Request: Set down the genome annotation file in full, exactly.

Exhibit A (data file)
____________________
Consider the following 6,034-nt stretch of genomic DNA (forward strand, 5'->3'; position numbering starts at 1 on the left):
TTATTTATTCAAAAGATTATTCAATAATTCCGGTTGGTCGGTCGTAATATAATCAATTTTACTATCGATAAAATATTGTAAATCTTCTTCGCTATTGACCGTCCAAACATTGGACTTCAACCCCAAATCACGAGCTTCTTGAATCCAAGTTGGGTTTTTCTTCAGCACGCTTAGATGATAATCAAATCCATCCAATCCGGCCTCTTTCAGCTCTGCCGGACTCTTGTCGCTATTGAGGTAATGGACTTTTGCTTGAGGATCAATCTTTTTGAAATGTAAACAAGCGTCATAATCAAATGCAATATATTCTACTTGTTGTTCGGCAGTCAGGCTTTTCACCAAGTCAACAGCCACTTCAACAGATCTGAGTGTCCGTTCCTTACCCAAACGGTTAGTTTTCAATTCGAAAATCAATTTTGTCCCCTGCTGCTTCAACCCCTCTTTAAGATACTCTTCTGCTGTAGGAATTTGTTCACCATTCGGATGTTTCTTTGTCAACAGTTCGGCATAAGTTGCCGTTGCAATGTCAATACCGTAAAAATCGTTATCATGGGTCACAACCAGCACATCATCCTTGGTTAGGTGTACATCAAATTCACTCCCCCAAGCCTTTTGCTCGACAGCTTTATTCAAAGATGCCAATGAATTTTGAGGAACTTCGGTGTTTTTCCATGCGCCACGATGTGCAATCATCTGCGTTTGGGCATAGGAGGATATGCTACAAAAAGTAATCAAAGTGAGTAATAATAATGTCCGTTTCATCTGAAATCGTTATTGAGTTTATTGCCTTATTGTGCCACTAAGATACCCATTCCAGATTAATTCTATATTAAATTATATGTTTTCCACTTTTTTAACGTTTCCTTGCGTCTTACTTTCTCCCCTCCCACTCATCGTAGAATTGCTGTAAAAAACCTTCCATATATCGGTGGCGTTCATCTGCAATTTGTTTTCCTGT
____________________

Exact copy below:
Consider the following 6,034-nt stretch of genomic DNA (forward strand, 5'->3'; position numbering starts at 1 on the left):
TTATTTATTCAAAAGATTATTCAATAATTCCGGTTGGTCGGTCGTAATATAATCAATTTTACTATCGATAAAATATTGTAAATCTTCTTCGCTATTGACCGTCCAAACATTGGACTTCAACCCCAAATCACGAGCTTCTTGAATCCAAGTTGGGTTTTTCTTCAGCACGCTTAGATGATAATCAAATCCATCCAATCCGGCCTCTTTCAGCTCTGCCGGACTCTTGTCGCTATTGAGGTAATGGACTTTTGCTTGAGGATCAATCTTTTTGAAATGTAAACAAGCGTCATAATCAAATGCAATATATTCTACTTGTTGTTCGGCAGTCAGGCTTTTCACCAAGTCAACAGCCACTTCAACAGATCTGAGTGTCCGTTCCTTACCCAAACGGTTAGTTTTCAATTCGAAAATCAATTTTGTCCCCTGCTGCTTCAACCCCTCTTTAAGATACTCTTCTGCTGTAGGAATTTGTTCACCATTCGGATGTTTCTTTGTCAACAGTTCGGCATAAGTTGCCGTTGCAATGTCAATACCGTAAAAATCGTTATCATGGGTCACAACCAGCACATCATCCTTGGTTAGGTGTACATCAAATTCACTCCCCCAAGCCTTTTGCTCGACAGCTTTATTCAAAGATGCCAATGAATTTTGAGGAACTTCGGTGTTTTTCCATGCGCCACGATGTGCAATCATCTGCGTTTGGGCATAGGAGGATATGCTACAAAAAGTAATCAAAGTGAGTAATAATAATGTCCGTTTCATCTGAAATCGTTATTGAGTTTATTGCCTTATTGTGCCACTAAGATACCCATTCCAGATTAATTCTATATTAAATTATATGTTTTCCACTTTTTTAACGTTTCCTTGCGTCTTACTTTCTCCCCTCCCACTCATCGTAGAATTGCTGTAAAAAACCTTCCATATATCGGTGGCGTTCATCTGCAATTTGTTTTCCTGT